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Calculate changes or view database history performance for big databases

At work we use one of those multi-purpose databases which has thousands of objects, tables, views, procs and so on.

Despite being a 3rd party product, we are allowed to create custom views and stored procedures, and we want to keep track of those with SQL Source control.

So far so good, the problem is when you need to do anything with source control, because calculating differences before committing, or checking history for this database just takes so long that makes it unusable.

I decided to run sp_whoIsActive in a different SSMS while waiting for history to show up and I got a query that took +45s to complete when running it myself in SSMS, depending on the environment (longer in dev and test)
SELECT
o.name,
os.name AS schemaname,
o.object_id AS id,
o.lock_escalation,
p.name AS owner,
ftc.name AS FullTextCatalogName,
CONVERT (bit, CASE WHEN ftc.name IS NULL THEN 0 ELSE 1 END) AS FullTextIndexed,
fti.change_tracking_state AS FullTextChangeTracking,
fti.stoplist_id AS FullTextStoplistId,
fts.name AS FullTextStoplistName,
ds.name AS FileGroup,
dsx.name AS TextFileGroup,
fs.name AS FilestreamFileGroup,
ds.type AS dataspacetype,
CONVERT(bit, CASE WHEN ct.is_track_columns_updated_on IS NULL THEN 0 ELSE 1 END) AS TableChangeTrackingEnabled,
ct.is_track_columns_updated_on AS TableChangeTrackingTracksColumns,
o.is_filetable AS IsFiletable,
ft.directory_name AS DirectoryName,
ft.filename_collation_name AS FilenameCollationName,
o.modify_date AS LastModified
INTO #RG_TMP_tables
FROM
sys.tables o WITH (NOLOCK)
LEFT JOIN sys.schemas os WITH (NOLOCK) ON os.schema_id=o.schema_id
LEFT JOIN sys.database_principals p WITH (NOLOCK) ON p.principal_id=o.principal_id
LEFT JOIN sys.fulltext_indexes fti WITH (NOLOCK) ON fti.object_id=o.object_id
LEFT JOIN sys.fulltext_catalogs ftc WITH (NOLOCK) ON ftc.fulltext_catalog_id=fti.fulltext_catalog_id
LEFT JOIN sys.fulltext_stoplists fts WITH (NOLOCK) ON fts.stoplist_id=fti.stoplist_id
LEFT JOIN sys.indexes ix WITH (NOLOCK) ON ix.object_id=o.object_id
LEFT JOIN sys.data_spaces ds WITH (NOLOCK) ON ds.data_space_id=ix.data_space_id
LEFT JOIN sys.data_spaces dsx WITH (NOLOCK) ON dsx.data_space_id=o.lob_data_space_id
LEFT JOIN sys.data_spaces fs WITH (NOLOCK) ON fs.data_space_id=o.filestream_data_space_id
LEFT JOIN sys.change_tracking_tables ct WITH (NOLOCK) ON ct.object_id = o.object_id

LEFT JOIN sys.filetables ft WITH (NOLOCK) ON ft.object_id = o.object_id

WHERE ix.index_id<2
AND (CAST(CASE WHEN o.is_ms_shipped = 1 THEN 1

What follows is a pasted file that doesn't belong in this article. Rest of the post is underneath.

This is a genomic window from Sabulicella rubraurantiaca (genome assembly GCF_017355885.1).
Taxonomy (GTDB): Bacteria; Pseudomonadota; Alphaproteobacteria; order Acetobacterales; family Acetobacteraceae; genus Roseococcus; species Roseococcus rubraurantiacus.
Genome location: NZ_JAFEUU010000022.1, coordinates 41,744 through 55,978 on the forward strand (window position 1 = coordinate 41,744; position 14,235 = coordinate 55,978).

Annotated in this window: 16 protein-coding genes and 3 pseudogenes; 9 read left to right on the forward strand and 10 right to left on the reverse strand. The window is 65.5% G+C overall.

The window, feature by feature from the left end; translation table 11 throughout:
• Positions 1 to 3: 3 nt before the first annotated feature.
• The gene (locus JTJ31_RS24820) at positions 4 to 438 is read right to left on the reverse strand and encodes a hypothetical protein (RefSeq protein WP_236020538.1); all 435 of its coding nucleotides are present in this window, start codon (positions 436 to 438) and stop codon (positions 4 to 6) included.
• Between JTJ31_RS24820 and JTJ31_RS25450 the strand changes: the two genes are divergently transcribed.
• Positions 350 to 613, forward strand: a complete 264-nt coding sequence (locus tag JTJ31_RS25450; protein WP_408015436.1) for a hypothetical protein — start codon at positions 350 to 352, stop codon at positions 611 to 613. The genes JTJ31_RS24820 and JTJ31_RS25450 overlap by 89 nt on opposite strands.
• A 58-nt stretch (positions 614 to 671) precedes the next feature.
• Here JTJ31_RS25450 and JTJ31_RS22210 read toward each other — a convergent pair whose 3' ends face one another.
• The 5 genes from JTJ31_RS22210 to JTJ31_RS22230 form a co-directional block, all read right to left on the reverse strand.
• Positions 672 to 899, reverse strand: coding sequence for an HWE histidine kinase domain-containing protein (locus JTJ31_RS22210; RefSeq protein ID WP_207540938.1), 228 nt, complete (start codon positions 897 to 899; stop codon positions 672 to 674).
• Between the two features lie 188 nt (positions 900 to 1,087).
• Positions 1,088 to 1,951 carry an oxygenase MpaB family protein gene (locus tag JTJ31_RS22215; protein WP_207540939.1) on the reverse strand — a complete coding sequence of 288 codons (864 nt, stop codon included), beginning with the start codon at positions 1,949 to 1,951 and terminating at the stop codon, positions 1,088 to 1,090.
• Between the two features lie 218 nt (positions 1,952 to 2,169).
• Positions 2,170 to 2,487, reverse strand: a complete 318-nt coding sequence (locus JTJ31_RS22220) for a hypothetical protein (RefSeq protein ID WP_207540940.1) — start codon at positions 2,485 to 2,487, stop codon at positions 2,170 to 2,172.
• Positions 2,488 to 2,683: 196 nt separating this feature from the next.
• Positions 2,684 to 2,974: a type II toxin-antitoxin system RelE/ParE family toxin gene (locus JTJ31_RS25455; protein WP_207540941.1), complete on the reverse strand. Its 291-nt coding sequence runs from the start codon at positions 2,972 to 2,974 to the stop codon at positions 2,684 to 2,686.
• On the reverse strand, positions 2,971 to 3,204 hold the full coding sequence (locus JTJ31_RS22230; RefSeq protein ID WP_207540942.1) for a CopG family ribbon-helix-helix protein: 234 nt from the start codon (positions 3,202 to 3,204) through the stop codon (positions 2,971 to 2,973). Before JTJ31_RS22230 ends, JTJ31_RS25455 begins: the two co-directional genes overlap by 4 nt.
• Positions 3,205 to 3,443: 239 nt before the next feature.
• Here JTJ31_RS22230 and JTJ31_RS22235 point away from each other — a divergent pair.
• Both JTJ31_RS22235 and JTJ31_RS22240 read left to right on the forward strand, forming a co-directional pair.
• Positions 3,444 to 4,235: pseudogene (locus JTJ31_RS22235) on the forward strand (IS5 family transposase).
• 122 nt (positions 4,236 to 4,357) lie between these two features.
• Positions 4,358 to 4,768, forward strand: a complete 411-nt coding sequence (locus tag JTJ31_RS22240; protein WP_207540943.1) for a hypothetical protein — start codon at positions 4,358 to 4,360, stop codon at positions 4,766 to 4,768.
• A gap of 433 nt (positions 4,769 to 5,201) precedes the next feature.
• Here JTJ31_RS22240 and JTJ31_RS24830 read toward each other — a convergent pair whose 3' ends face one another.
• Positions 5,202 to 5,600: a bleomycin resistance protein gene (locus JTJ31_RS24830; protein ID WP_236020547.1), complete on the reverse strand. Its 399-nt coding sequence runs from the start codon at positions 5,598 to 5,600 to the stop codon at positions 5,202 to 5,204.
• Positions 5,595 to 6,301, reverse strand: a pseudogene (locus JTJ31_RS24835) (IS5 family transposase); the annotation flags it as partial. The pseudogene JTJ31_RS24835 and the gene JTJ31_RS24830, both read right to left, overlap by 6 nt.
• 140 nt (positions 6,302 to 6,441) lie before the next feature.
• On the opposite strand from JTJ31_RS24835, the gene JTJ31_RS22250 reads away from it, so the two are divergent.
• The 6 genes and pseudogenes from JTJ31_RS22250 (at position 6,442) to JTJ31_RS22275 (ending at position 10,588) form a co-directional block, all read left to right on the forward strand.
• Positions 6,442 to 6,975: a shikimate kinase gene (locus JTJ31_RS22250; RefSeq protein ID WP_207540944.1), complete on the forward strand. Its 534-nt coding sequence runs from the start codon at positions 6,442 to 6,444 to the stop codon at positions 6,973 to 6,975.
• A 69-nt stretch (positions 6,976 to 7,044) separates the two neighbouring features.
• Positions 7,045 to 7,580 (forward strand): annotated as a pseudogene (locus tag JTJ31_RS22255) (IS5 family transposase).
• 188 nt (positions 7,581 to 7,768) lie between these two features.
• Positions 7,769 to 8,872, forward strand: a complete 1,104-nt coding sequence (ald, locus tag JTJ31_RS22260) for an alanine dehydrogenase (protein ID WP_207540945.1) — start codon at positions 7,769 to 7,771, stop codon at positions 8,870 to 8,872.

WHEN (SELECT major_id FROM sys.extended_properties
WHERE major_id = o.object_id AND minor_id = 0 AND class = 1 AND
name = N'microsoft_database_tools_support') IS NOT NULL THEN 1
ELSE 0
END AS bit)=0)

Fun enough is that when you run the query above without inserting into #RG_TMP_tables it runs immediately.

So I decide to tune the query, but since only uses dmv's, there is no chance to create indexes, so I changed it slightly and made it run almost immediately.

My query just replace the subquery in the CASE statement in the WHERE clause for an OUTER APPLY and seems to run much better.

SELECT
o.name,
os.name AS schemaname,
o.object_id AS id,
o.lock_escalation,
p.name AS owner,
ftc.name AS FullTextCatalogName,
CONVERT (bit, CASE WHEN ftc.name IS NULL THEN 0 ELSE 1 END) AS FullTextIndexed,
fti.change_tracking_state AS FullTextChangeTracking,
fti.stoplist_id AS FullTextStoplistId,
fts.name AS FullTextStoplistName,
ds.name AS FileGroup,
dsx.name AS TextFileGroup,
fs.name AS FilestreamFileGroup,
ds.type AS dataspacetype,
CONVERT(bit, CASE WHEN ct.is_track_columns_updated_on IS NULL THEN 0 ELSE 1 END) AS TableChangeTrackingEnabled,
ct.is_track_columns_updated_on AS TableChangeTrackingTracksColumns,
o.is_filetable AS IsFiletable,
ft.directory_name AS DirectoryName,
ft.filename_collation_name AS FilenameCollationName,
o.modify_date AS LastModified

INTO #RG_TMP_tables

FROM
sys.tables o WITH (NOLOCK)
LEFT JOIN sys.schemas os WITH (NOLOCK) ON os.schema_id=o.schema_id
LEFT JOIN sys.database_principals p WITH (NOLOCK) ON p.principal_id=o.principal_id
LEFT JOIN sys.fulltext_indexes fti WITH (NOLOCK) ON fti.object_id=o.object_id
LEFT JOIN sys.fulltext_catalogs ftc WITH (NOLOCK) ON ftc.fulltext_catalog_id=fti.fulltext_catalog_id
LEFT JOIN sys.fulltext_stoplists fts WITH (NOLOCK) ON fts.stoplist_id=fti.stoplist_id
LEFT JOIN sys.indexes ix WITH (NOLOCK) ON ix.object_id=o.object_id
LEFT JOIN sys.data_spaces ds WITH (NOLOCK) ON ds.data_space_id=ix.data_space_id
LEFT JOIN sys.data_spaces dsx WITH (NOLOCK) ON dsx.data_space_id=o.lob_data_space_id
LEFT JOIN sys.data_spaces fs WITH (NOLOCK) ON fs.data_space_id=o.filestream_data_space_id
LEFT JOIN sys.change_tracking_tables ct WITH (NOLOCK) ON ct.object_id = o.object_id

LEFT JOIN sys.filetables ft WITH (NOLOCK) ON ft.object_id = o.object_id

OUTER APPLY (SELECT major_id
FROM sys.extended_properties
WHERE major_id = o.object_id
AND minor_id = 0
AND class = 1
AND name = N'microsoft_database_tools_support') AS mstools

WHERE ix.index_id<2
AND o.is_ms_shipped = 0
AND mstools.major_id IS NULL

I obviously double checked the results are the same, in my case 3.7k rows, but sure enough you need to test it against big databases (in number of objects).

I know there are more queries involved but this one seems to be the most painful.

Hope you guys can have a look at it and do something, it'd help a lot.

Thanks.
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